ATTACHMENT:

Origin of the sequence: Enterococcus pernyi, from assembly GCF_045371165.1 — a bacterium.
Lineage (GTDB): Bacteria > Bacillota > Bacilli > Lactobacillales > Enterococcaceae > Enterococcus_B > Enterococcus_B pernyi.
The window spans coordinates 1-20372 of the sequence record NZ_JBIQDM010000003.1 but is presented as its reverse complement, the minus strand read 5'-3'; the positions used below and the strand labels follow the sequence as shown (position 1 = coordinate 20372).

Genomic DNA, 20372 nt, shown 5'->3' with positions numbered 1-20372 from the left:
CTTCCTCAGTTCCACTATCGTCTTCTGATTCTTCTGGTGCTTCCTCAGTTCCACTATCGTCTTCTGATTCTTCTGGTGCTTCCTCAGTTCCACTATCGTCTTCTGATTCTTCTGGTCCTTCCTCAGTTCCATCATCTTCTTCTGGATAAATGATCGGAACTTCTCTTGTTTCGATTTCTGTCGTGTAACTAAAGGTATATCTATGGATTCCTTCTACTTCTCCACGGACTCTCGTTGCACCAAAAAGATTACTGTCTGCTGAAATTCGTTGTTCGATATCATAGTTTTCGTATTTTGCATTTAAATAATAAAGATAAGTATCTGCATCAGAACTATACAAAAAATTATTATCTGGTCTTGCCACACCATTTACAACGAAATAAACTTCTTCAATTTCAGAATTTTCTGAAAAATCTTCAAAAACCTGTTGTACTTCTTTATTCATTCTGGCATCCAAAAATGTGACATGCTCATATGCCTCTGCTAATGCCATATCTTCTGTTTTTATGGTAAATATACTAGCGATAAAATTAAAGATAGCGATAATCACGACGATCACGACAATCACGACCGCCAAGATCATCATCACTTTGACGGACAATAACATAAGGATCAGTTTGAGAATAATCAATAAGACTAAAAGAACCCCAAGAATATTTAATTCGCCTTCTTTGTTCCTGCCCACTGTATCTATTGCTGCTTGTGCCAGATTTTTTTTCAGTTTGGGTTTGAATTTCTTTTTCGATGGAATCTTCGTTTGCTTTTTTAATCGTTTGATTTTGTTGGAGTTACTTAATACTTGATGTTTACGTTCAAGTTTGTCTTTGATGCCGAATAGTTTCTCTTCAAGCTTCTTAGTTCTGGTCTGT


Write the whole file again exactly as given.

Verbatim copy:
Origin of the sequence: Enterococcus pernyi, from assembly GCF_045371165.1 — a bacterium.
Lineage (GTDB): Bacteria > Bacillota > Bacilli > Lactobacillales > Enterococcaceae > Enterococcus_B > Enterococcus_B pernyi.
The window spans coordinates 1-20372 of the sequence record NZ_JBIQDM010000003.1 but is presented as its reverse complement, the minus strand read 5'-3'; the positions used below and the strand labels follow the sequence as shown (position 1 = coordinate 20372).

Genomic DNA, 20372 nt, shown 5'->3' with positions numbered 1-20372 from the left:
CTTCCTCAGTTCCACTATCGTCTTCTGATTCTTCTGGTGCTTCCTCAGTTCCACTATCGTCTTCTGATTCTTCTGGTGCTTCCTCAGTTCCACTATCGTCTTCTGATTCTTCTGGTCCTTCCTCAGTTCCATCATCTTCTTCTGGATAAATGATCGGAACTTCTCTTGTTTCGATTTCTGTCGTGTAACTAAAGGTATATCTATGGATTCCTTCTACTTCTCCACGGACTCTCGTTGCACCAAAAAGATTACTGTCTGCTGAAATTCGTTGTTCGATATCATAGTTTTCGTATTTTGCATTTAAATAATAAAGATAAGTATCTGCATCAGAACTATACAAAAAATTATTATCTGGTCTTGCCACACCATTTACAACGAAATAAACTTCTTCAATTTCAGAATTTTCTGAAAAATCTTCAAAAACCTGTTGTACTTCTTTATTCATTCTGGCATCCAAAAATGTGACATGCTCATATGCCTCTGCTAATGCCATATCTTCTGTTTTTATGGTAAATATACTAGCGATAAAATTAAAGATAGCGATAATCACGACGATCACGACAATCACGACCGCCAAGATCATCATCACTTTGACGGACAATAACATAAGGATCAGTTTGAGAATAATCAATAAGACTAAAAGAACCCCAAGAATATTTAATTCGCCTTCTTTGTTCCTGCCCACTGTATCTATTGCTGCTTGTGCCAGATTTTTTTTCAGTTTGGGTTTGAATTTCTTTTTCGATGGAATCTTCGTTTGCTTTTTTAATCGTTTGATTTTGTTGGAGTTACTTAATACTTGATGTTTACGTTCAAGTTTGTCTTTGATGCCGAATAGTTTCTCTTCAAGCTTCTTAGTTCTGGTCTGT